Indian troops begin Maldives pullout after quit order

by AFP Staff Writers

Male, Maldives (AFP) Mar 12, 2024

India has begun withdrawing military personnel operating surveillance aircraft in the Maldives after the new pro-China president ordered them to leave, local media reported Tuesday.

The Mihaaru newspaper reported that 25 Indian troops deployed in the southernmost atoll of Addu had left the archipelago ahead of March 10, the official start of the withdrawal agreed by both sides.

President Mohamed Muizzu came to power in September on a pledge to kick out Indian security personnel deployed in the Maldives to patrol its vast maritime border.

Following talks with New Delhi, the two sides had agreed to complete a withdrawal of 89 Indian troops and their support staff from the nation of 1,192 tiny coral islands by May 10.

Mihaaru said the three Indian aircraft — two helicopters and one fixed-wing plane — will be operated by Indian civilian staff, who have already arrived.

There was no official confirmation from either the Maldivian or Indian authorities, but Mihaaru said the Maldivian National Defence Force confirmed the Indian withdrawal had begun.

Last week, the Maldives signed a “military assistance” deal with China as the Indians prepared to leave.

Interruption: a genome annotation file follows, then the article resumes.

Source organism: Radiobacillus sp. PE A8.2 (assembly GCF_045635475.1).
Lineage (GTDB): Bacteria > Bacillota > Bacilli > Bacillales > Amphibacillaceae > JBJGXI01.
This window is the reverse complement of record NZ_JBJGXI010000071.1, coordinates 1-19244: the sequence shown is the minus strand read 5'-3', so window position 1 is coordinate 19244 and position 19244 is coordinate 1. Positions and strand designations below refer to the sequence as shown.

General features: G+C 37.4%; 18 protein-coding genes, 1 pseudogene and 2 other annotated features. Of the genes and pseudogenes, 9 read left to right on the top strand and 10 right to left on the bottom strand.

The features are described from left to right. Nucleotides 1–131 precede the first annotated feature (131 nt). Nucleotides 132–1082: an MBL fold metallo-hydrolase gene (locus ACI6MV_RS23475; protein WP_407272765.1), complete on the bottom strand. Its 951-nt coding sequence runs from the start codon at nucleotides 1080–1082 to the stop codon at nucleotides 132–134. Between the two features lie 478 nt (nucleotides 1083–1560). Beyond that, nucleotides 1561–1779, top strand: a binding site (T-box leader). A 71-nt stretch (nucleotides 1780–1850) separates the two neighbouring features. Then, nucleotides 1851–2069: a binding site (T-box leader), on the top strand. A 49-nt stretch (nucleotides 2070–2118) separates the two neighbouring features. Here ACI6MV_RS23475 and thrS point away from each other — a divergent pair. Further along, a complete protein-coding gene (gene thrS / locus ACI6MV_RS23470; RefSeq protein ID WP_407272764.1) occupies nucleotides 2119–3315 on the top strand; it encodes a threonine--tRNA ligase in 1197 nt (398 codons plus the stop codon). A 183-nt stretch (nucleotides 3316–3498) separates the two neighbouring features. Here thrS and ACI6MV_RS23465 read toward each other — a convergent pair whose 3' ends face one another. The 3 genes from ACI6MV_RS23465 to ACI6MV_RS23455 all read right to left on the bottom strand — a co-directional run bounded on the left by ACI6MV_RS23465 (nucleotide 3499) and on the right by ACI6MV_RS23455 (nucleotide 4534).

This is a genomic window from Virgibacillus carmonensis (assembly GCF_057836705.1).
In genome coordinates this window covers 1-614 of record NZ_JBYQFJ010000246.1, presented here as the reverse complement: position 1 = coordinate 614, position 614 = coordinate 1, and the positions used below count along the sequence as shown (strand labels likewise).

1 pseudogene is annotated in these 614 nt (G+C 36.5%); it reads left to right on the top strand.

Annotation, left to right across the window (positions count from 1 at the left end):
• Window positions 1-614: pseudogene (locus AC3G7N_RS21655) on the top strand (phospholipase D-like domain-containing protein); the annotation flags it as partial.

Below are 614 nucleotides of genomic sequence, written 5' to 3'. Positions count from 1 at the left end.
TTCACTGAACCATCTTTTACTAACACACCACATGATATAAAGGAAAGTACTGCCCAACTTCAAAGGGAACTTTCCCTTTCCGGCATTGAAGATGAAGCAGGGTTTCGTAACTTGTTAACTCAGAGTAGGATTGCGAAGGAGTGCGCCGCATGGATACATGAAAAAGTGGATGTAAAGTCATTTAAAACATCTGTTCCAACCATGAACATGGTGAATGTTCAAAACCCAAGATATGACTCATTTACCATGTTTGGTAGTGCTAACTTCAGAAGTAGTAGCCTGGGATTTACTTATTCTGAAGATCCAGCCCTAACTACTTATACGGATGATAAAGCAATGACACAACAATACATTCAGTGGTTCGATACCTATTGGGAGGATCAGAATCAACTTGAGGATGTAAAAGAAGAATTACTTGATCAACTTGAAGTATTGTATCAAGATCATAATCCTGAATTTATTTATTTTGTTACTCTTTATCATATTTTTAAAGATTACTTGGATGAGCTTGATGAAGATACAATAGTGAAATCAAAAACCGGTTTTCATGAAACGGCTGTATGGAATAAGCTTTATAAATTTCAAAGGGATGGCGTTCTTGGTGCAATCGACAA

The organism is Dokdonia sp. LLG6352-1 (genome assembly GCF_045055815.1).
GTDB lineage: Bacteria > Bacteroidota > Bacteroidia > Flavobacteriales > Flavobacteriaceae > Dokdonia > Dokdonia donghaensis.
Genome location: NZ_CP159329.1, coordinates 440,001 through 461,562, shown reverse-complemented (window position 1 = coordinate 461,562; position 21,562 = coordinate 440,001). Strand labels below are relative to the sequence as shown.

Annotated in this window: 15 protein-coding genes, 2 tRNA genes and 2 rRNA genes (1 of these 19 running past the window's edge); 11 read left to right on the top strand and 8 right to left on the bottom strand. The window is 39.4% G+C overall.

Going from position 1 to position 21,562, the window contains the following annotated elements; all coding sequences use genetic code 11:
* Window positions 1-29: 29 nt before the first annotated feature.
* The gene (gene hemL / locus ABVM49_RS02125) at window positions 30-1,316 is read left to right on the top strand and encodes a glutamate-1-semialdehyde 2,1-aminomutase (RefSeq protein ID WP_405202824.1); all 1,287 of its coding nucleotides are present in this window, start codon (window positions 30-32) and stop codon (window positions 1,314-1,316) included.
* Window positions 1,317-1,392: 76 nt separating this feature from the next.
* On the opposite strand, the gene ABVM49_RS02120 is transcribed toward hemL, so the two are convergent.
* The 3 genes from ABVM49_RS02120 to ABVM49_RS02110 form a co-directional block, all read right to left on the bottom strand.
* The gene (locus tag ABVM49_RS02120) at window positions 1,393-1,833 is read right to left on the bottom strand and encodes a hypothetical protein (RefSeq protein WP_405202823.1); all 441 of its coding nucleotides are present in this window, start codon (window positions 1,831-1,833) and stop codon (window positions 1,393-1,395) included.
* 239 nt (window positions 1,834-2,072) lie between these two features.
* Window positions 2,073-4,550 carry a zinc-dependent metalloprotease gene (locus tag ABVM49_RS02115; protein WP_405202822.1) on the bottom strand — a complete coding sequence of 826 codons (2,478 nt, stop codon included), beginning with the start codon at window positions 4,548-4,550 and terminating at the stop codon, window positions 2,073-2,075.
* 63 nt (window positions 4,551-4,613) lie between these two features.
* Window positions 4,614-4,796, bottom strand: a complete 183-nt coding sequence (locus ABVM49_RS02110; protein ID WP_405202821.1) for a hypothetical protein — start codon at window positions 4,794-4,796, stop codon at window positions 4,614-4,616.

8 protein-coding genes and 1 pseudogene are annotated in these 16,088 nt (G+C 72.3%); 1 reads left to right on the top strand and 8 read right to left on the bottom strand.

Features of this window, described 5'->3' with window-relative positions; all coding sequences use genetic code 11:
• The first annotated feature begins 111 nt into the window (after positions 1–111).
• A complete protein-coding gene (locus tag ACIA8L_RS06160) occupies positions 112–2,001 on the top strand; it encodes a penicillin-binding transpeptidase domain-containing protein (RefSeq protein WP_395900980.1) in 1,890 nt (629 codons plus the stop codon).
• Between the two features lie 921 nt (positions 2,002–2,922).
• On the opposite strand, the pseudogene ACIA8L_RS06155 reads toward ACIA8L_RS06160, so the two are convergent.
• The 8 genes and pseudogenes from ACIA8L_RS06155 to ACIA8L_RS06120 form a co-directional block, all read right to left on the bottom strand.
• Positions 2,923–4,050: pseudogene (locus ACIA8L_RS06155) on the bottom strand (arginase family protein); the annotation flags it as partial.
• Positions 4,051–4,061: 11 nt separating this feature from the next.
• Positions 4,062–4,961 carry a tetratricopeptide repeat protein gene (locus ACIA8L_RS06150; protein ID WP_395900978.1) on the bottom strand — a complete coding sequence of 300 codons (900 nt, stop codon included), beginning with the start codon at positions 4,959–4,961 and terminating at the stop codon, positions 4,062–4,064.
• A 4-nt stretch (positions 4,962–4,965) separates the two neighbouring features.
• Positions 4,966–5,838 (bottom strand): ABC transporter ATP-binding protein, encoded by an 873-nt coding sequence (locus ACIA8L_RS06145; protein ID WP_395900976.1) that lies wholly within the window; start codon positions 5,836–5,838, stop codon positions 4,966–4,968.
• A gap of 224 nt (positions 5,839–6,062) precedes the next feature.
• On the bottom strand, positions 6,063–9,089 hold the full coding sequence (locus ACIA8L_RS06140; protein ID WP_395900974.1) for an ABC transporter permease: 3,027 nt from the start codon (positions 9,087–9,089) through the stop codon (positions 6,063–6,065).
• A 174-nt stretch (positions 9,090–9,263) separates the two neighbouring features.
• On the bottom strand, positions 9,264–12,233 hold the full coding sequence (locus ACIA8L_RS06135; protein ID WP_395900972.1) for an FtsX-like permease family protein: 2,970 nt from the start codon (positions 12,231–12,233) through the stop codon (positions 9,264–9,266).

The Maldivian defence ministry said the deal was to foster “stronger bilateral ties” and that China would train its staff under the pact.

– ‘Territorial sovereignty’ –

“We support the Maldives in safeguarding its territorial sovereignty,” China’s foreign ministry spokesman Wang Wenbin told reporters in Beijing on Tuesday.

“We also support the Maldives in developing friendly exchanges and cooperation with all parties on the basis of its independence and autonomy.”

India is suspicious of China’s growing presence in the Indian Ocean and its influence in the Maldives as well as in neighbouring Sri Lanka.

The archipelago, better known for its white sand beaches and where tourism accounts for nearly a third of the economy, is also strategically placed halfway along key east-west international shipping routes.

Relations between Male and New Delhi have chilled since Muizzu won elections in September.

New Delhi considers the Indian Ocean archipelago to be within its sphere of influence, but the Maldives has shifted into the orbit of China — its largest external creditor.

Muizzu, who visited Beijing in January where he signed a raft of infrastructure, energy, marine and agricultural deals, has previously denied seeking to redraw the regional balance by bringing in Chinese forces to replace Indian troops.

India last month said it was bolstering its naval forces on its “strategically important” Lakshadweep islands, about 130 kilometres (80 miles) north of the Maldives.

The Indian naval unit based on the island of Minicoy will boost “operational surveillance” of the area, the navy said.


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